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Oct 10, 2022 | Samuel Albert
The memory of drinking sake can be strong and clear, just like the drink itself, but relishing a cup of sake can be invigorating. But, speaking of the cup, the sake cup is not to be taken lightly, for it influences the taste of the drink more than it ought to.
The traditional Japanese sake cups like Ochonko and Satazuki are smaller and have a distinct shape crafted specifically for pouring in the brew and relished. Masu and Guinomi, on the other hand, are bigger cups used to serve sake. Different types of sake go into different types of sake cups. So, it all depends on what type of sake is available for the drink. Sake is nevertheless versatile. It can be poured into a readily available wine glass or plain glass.
Various sizes, shapes, thicknesses, and materials of sake cups are available in the market to serve this rice liquor. And all of them seem to influence the taste of every sip of this drink.
Let's look at some commonly asked questions and their answers before narrowing down on our search and buy.
The Ochoko cup is the most common type of cup that is used to serve sake. People fondly collect these cups to make them a part of their antique collection or simply for the love of Japan.
These cups are commonly found in porcelain, but you can also find metal, ceramic, wood, and glass versions of these cute minions. These materials help you serve hot or warm sake as they help retain the heat for longer.
Their tiny size is a strong indication that you will need to refill the cup very often. Also, it is used to serve sakes whose quick temperature variations affect the aroma, flavor, and taste. So, these cups are meant for immediate consumption of sake. The size of the cup and constant replenishings of the drink paves an excellent way to build trust and bonding during private meetings and close social interactions.
Drinking the sake from Sakazuki cups is an icon of tradition and politesse that goes back to more than just drinking sake.
From exchanging cups at weddings to sworn-in brotherhood ceremonies, the Sakazuki cup's roots go deeper into the heritage and tradition of Japanese culture and lie in its heart.
This uniquely designed cup serves minimal amounts of traditional rice liquor and needs to be constantly replenished during social gatherings. While the guest enjoys being served, the host reciprocates their care and concern by extending hospitality throughout the event by refilling the cup.
This cup is a bigger version of an Ochoko cup. The only difference is the size and the volume of the liquid it can hold. More sake in a Guinomoni equals less frequent fillings, which means a cold drink poured out can turn warmer before it is consumed.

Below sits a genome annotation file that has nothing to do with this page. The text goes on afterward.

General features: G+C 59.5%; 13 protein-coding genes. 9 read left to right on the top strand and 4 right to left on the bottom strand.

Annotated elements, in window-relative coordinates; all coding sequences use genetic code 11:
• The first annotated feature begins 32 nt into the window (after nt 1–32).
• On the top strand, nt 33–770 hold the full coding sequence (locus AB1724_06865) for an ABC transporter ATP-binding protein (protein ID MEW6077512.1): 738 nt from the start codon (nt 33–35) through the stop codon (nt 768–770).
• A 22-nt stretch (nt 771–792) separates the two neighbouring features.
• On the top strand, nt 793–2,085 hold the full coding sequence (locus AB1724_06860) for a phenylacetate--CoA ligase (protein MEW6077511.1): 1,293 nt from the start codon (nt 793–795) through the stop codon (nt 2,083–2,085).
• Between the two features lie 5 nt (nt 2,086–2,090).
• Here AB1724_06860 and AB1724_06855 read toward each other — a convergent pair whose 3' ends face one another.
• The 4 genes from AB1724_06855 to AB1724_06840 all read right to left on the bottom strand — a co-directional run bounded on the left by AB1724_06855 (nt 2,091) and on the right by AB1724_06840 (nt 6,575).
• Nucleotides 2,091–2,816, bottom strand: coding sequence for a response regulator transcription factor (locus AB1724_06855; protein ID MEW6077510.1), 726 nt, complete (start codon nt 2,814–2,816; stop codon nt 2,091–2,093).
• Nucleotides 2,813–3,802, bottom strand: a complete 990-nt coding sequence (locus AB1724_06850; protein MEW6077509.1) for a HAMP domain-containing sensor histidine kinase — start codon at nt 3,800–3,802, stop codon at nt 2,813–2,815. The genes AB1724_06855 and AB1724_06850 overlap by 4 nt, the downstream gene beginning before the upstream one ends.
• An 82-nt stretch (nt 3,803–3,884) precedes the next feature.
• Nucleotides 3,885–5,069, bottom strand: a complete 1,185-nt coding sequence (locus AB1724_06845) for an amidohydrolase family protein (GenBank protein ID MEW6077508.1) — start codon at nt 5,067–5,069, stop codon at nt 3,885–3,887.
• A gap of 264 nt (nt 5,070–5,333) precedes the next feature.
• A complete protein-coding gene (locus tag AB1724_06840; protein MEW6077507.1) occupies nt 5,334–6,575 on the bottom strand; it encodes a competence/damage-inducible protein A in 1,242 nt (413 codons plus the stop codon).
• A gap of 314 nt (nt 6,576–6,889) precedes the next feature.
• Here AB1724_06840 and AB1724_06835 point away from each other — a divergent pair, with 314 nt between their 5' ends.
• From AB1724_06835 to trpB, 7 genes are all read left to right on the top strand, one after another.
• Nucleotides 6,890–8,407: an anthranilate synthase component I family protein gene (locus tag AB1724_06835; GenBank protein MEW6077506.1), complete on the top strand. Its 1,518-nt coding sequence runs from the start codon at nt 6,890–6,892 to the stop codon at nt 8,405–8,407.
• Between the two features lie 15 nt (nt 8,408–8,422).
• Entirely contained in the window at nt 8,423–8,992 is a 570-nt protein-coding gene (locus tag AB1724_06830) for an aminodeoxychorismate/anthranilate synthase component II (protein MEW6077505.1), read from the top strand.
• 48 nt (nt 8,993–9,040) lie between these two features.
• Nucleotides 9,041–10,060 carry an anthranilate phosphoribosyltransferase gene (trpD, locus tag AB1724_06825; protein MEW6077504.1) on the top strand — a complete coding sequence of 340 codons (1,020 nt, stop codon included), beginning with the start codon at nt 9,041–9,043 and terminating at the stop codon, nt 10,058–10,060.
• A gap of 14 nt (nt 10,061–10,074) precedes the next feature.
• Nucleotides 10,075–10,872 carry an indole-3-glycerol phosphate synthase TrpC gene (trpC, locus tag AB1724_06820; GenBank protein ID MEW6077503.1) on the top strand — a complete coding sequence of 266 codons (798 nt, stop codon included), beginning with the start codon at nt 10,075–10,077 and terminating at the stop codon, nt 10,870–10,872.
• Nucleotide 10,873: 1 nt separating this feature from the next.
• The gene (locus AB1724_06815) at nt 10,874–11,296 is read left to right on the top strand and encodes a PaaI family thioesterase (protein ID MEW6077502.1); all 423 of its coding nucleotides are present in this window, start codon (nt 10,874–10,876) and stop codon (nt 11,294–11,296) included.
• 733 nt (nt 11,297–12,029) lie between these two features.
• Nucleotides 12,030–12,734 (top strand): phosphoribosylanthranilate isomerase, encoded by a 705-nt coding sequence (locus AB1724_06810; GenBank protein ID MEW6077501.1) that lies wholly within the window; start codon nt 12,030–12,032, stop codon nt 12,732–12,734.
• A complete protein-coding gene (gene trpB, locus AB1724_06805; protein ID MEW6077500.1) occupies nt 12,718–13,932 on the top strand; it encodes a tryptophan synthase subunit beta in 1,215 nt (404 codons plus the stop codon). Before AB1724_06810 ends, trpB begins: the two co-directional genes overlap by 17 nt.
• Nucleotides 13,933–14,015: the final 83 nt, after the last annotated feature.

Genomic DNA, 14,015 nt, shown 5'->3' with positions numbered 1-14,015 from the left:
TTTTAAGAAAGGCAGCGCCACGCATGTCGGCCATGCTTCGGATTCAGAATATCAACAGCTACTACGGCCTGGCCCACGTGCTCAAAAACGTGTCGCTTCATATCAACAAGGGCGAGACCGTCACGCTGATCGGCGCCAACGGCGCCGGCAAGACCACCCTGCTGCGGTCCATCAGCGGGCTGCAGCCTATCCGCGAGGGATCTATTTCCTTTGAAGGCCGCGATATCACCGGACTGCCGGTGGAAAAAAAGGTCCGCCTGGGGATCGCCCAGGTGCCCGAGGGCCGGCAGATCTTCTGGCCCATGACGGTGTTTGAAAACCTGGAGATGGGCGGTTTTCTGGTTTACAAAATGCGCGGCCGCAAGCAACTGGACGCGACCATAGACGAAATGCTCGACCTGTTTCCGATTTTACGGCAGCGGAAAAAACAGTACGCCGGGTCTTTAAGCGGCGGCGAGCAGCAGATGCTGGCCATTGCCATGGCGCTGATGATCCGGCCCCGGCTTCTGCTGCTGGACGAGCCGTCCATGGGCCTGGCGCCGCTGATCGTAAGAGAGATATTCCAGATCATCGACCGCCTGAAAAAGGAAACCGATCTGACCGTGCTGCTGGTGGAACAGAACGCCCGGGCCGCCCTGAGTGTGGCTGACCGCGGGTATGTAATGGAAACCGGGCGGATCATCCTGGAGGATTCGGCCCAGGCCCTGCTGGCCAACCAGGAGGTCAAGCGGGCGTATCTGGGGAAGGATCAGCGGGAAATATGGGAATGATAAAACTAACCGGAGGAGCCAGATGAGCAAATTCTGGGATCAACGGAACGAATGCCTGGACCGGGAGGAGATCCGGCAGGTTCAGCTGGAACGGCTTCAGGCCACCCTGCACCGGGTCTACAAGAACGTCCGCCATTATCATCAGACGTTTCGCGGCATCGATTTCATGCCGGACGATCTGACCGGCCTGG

In the feudal period, this wooden cube box was used to measure rice. It was also used to serve sake.
During festivities and celebrations, sake is served in a masu cup.
Sake is usually poured directly into the wooden cup or into a glass placed inside the masu cup until it overflows and fills it to about one-half. Drinking the sake in a masu wooden cup delivers a different flavor and taste to the sake. The cup is made of cypress or cedar wood which has antibacterial properties, and the sake served in it carries an essence of the wooden flavor.
When sake is served in the masu cup, hold the cup on the sides and bring the side to your lips - on a more formal occasion.
It is okay to drink it from the corners on an informal occasion. But never pick the cup from above as it is considered impolite.
When sake is served in a glass placed inside a masu cup, slightly tip the glass to pour the overflowing drink into the masu cup. Now you can pick the glass and drink it.
Or drink the overflowing sake straight from the masu cup if you don't mind bending over.
But if you pick the glass and rest it on the table, never put it back into the masu cup.
Once you finish the drink from the glass, pour the rest of it from the masu cup and enjoy the woody flavor of the drink.
Junmai ginjo or fruity daiginjo sakes are best served in wine cups. These cups offer a satisfying experience when releasing the aroma and flavor in the wide-mouthed glassware. Also, remember that only chilled sakes can be served in a wine glass.
Warm or hot sakes are best served in porcelain drinkware.
Ika tokkuri is a vase-shaped container made out of dried squid body. It is filled with sand or rice to get its shape and then dried in the sun.
Sake is served in ika tokkuri, which acts as the sake bottle. As a result, the sake stored in the tokkuri picks up the salty flavor from the squid's body.
Try this when you are in the mood for a wild flavor. But, beware, it doesn't suit you if you prefer to drink sake in its pure form.
Warm sakes can be served in ika tokkuri.
If you are a newbie who wants to try drinking sake, it is safe to choose a wine glass for your first-time experience. The thickness of the drinkware can indeed play tricks on your mind. The thinner the glass is, the sharper the sake is. Thicker vessels are said to soften and mellow the flavor of sake.
So, if you are going to a sake party, start off with a thinner glass to experience the drink with a punch. Then move on later into a thicker cup to savor the nuances and flavor of the famed drink.